In doing research for this challenge from West in New England, I learned so much about California poetry! I knew from the second I first read about the challenge that I wanted to find a Gold Rush era poet and this turned out to be a bit more of a challenge than I first thought. I could have looked into other geographic areas where I had relatives from (I did briefly look at Ohio and Michigan poets) but because the Gold Rush was (I think) the single most important event in my family tree, I really felt compelled to try and find an "artist voice" from then. I grew up in the heart of California's Gold Rush country so I know all the landmarks and figures from then well, but I had never looked into the artistic works that were inspired by the event.
For this prompt I looked at several poets but the one that stood out the most was Joaquin Miller. Miller, a journeyman of sorts, came to Northern California during the Gold Rush. He traveled around the Pacific Northwest for years before going east for a time. Eventually, Miller came back to California and spent the last years of his life in Oakland. A contemporary of Bret Harte and Ambrose Bierce, he was called the "Byron of the Rockies" and "Poet of the Sierras." I had never heard of him before and was quite surprised to learn how famous he was in his lifetime. He seems to have been a casualty of time, which is a shame because his current status is undeserved. In reading his poetry and non-poetic works (many of which can be found on Google Books), I quite enjoyed his work and can easily understand why he was as popular as he was in his lifetime.
I wanted to find a poem of Miller's specifically about California and the one below, "California's Christmas," seemed most fitting for the season and I liked it because it describes a California Christmas quite well I think, even all these years after it was written:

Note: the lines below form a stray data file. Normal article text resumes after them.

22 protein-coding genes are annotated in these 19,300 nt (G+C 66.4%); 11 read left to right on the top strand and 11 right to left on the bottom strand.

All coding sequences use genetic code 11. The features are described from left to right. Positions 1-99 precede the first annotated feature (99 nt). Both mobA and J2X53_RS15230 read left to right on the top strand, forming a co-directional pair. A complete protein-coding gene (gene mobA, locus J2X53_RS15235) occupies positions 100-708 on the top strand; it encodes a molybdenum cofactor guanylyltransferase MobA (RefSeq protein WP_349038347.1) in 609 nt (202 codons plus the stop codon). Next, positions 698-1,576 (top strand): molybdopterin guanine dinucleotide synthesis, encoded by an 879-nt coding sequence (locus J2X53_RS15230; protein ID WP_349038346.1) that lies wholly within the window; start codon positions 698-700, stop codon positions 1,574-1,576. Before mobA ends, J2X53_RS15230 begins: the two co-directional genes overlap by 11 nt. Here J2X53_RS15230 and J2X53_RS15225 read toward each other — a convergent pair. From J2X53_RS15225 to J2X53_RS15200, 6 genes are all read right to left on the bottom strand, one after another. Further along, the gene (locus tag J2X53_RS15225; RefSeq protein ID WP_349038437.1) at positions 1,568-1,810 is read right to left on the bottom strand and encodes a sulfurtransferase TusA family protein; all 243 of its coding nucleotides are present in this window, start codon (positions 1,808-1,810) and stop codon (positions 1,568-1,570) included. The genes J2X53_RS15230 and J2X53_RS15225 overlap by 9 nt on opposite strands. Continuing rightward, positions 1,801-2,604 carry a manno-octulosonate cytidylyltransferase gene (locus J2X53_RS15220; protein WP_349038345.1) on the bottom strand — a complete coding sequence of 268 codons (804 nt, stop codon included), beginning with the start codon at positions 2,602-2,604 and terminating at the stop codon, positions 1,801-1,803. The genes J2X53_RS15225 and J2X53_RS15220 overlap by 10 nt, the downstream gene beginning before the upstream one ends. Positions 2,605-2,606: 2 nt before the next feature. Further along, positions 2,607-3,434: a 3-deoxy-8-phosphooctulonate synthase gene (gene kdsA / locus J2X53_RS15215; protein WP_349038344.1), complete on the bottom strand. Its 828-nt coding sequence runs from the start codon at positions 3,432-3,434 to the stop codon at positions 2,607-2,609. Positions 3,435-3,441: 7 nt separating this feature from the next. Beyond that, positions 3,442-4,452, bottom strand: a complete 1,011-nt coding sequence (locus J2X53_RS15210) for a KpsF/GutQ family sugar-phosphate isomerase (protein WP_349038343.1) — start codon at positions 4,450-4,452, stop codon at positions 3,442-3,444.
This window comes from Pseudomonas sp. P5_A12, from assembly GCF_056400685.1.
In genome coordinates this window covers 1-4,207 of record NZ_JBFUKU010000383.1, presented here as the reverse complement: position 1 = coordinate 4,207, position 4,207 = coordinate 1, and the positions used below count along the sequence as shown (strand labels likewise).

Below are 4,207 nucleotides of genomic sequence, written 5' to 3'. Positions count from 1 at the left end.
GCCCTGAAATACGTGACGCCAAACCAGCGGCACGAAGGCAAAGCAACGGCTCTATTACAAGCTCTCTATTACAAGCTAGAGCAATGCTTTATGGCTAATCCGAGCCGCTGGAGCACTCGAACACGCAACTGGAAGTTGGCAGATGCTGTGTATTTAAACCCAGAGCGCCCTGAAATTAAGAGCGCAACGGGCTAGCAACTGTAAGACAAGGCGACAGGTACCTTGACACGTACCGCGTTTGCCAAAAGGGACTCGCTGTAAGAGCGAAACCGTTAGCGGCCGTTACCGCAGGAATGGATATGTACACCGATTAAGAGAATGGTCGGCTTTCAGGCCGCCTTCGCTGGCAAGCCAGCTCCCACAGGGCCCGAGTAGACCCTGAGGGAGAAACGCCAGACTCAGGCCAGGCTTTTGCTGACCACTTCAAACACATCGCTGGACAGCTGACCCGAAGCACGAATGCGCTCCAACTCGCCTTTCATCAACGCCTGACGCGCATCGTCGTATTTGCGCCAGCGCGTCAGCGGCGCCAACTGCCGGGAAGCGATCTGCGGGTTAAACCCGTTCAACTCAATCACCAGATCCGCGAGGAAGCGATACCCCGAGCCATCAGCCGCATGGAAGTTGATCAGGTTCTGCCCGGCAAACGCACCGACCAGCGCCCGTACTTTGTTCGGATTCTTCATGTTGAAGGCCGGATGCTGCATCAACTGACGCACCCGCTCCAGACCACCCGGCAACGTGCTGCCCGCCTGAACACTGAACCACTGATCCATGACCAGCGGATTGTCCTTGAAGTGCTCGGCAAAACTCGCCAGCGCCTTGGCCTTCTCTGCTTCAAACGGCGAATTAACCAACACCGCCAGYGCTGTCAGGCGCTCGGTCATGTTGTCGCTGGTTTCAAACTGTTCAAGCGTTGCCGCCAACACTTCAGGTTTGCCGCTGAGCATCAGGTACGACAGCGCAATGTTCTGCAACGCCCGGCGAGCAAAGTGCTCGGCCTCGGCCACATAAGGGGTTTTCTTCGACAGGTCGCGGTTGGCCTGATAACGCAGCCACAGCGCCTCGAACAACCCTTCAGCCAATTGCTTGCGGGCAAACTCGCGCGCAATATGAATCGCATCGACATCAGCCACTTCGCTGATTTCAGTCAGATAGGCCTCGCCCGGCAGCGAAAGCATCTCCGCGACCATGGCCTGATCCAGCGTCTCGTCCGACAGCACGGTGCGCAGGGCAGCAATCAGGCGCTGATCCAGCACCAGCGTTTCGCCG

CALIFORNIA'S CHRISTMAS. (p. 67-68, In Classic Shades, 1890)
The stars are large as lilies! Morn
Seems some illumined story—
The story of our Savior born,
Told from yon turrets hoary—
The full moon smiling tips a horn
And hies to bed in glory!
My sunclad city walks in light
And lasting summer weather;
Red roses bloom on bosoms white
And rosy cheeks together.
If you should smite one cheek, still smite
For she will turn the other.
The thronged warm street tides to and fro
And Love, roseclad, discloses.
The only snowstorm we shall know
Is this white storm of roses—
It seems like Maytime, mating so,
And—Nature counting noses.
Soft sea winds sleep on yonder tide;
You hear some boatmen rowing. Their sisters' hands trail o'er the side ;
They toy with warm waves flowing ; Their laps are laden deep and wide
From rose-trees green and growing.
Such roses white ! such roses red !
Such roses richly yellow ! The air is like a perfume fed
From autumn fruits full mellow— But see ! a brother bends his head,
An oar forgets its fellow !
Give me to live in land like this,
Nor let me wander further ;
Some sister in some boat of bliss
And I her only brother—
Sweet paradise on earth it is;
I would not seek another.
A big thank you to Bill from West in New England for thinking of this activity and putting it out there for us bloggers. I really enjoyed learning about California's poetic past and the poets and poems that my ancestors probably knew of and read.